- If you want to create a mostly homogeneous/uniform colour-effect throughout all the layers, I propose two options:
- Either you weigh both your resin and the pigment carefully that you are going to use for each layer. Weighing the pigment is difficult though, and even my letter scale can't handle this accurately enough due to the tiny amounts. So I measure the powder in numbers of "toothpicks".
- If you are sure to know exactly the total amount of resin you will need at the end, or if you don't care to have some leftovers, you can also do the following. Take the total amount of one of the two components, measure it and mix it with your desired amount of pigment powder, stir well. Then, take an empty plastic container with a lid, like a clean/dry bottle of juice, and pour your component into this container. You can then proceed to mix layer by layer with the other component as you move along your project. Make sure to store the container in a cool and dark place, shielded from uv-radiation. Disadvantage: if you miscalculate or make other mistakes, you may end up with more or less than you need at the end. You may need to mix up some more at the end and you will have to "guess" the correct amount of pigment to add.
- There is not much to say. Slowly pour your mixture into the mould and distribute it well.
- You can try to pour with a thin stream of resin to get rid of some bubbles, but in my experience that doesn't help much. We'll deal with the bubbles in the next step.
- Don't be messy with the resin and try not to get it everywhere. Carefully pay attention to your mould.
If you discover a leak, stop pouring immediately. The resin will completely and slowly flow through the tiniest cracks! It will NOT stop.
- Once you tidied everything up you can also take off your gloves.
- Now go get your lighter. Any air bubbles on the surface can be busted by quickly touching it with a flame. Make sure it's only a brief contact, so that you don't burn the resin or any other material.
- Wait a while and come back to check for more bubbles. If your resin is warm then you need to check regularly. If your resin is cold or you poured a thin layer, you can come back after an hour or so.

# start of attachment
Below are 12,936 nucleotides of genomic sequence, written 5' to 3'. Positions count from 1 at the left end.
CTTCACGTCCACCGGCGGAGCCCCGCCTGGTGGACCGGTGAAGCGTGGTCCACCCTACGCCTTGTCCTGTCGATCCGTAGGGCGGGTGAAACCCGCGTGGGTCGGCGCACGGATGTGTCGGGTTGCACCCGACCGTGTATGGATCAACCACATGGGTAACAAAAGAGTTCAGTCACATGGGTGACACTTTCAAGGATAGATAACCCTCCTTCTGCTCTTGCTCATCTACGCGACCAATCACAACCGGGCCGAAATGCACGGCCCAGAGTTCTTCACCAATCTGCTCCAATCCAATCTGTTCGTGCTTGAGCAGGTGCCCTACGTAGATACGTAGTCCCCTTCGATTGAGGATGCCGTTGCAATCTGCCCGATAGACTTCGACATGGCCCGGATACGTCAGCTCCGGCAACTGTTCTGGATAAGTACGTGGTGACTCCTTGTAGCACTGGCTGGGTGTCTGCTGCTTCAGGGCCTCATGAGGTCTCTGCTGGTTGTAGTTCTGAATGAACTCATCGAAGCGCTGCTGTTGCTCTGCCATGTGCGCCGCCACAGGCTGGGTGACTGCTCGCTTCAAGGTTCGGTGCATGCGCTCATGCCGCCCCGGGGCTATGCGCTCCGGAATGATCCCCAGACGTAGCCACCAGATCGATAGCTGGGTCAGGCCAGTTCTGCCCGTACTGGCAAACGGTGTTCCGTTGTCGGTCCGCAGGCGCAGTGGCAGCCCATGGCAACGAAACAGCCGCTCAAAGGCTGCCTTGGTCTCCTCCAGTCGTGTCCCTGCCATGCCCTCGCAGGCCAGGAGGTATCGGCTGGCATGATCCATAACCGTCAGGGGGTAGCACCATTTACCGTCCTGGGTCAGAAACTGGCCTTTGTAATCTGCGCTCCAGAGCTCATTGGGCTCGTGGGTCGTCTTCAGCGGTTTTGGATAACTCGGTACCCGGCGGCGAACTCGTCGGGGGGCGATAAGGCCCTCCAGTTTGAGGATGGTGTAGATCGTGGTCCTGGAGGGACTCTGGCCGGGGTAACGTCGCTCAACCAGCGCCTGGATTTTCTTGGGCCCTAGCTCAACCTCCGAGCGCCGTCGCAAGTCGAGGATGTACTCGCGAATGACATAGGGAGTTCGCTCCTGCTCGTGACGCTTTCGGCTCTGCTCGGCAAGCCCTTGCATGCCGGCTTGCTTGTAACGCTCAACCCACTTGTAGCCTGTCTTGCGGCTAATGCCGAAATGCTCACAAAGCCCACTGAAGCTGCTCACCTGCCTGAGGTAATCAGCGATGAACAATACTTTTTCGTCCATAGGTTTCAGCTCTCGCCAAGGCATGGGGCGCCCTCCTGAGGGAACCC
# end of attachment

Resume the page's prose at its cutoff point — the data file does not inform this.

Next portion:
The pro solution is to put your project into a vacuum chamber to push out all the bubbles, if you have access to such a chamber. Honestly though, my projects are too big to fit into these small chambers, I kinda like the bubbles anyway, and it seems too complicated for busting bubbles.
- If your deco objects are continuously leaking too much air, then it's too late now and you haven't read the preparation section. Jump back to step 3.
Ventilate the room well! Cover the mould (e.g. with cling wrap) to protect against dust.
- The hard part is waiting. I recommend waiting at least 12 hours before pouring the next layer, wait 24 hours before removing the mould from the cast.
- To soften the transition between the layers, you can try to not let the previous layer fully cure, but wait for it to become highly viscous and cooled down. But be careful:
- This is difficult to time correctly. You need enough time to regularly check back every hour or so. For multiple layers this can easily eat up an entire weekend. (Working under time pressure I have once even set my alarm-clock to wake me up at night to finish the project in time!)
- If you pour the next layer too early, the heat will accumulate and become problematic.
- In the end the layer transitions will not disappear completely. I recommend to plan for longer curing times and simply accept the visibility of the layers.
- Repeat the last few steps for pouring multiple layers.
- For the last layer, remember that the material will shrink slightly.
- If you want an exact result you may want to overpour the mould and sand it down later.
- Alternatively you can let the last thick layer shrink down a little, and then pour the very last thin layer up to the exact height that you want. (I'm lazy and always go with this option.)
Feels like christmas: unpacking the cast
- Use a cutter knife or any other flat tool to carefully remove the mould fromt he cast. Make sure to not scratch the surface of your object. Acrylic plates will most likely have to be broken and removed in pieces. Flexible plastic sheets can be removed easily with bare fingers.
You will notice, that depending on how accurately you sealed the edges of the mould, the edges will not look so nice.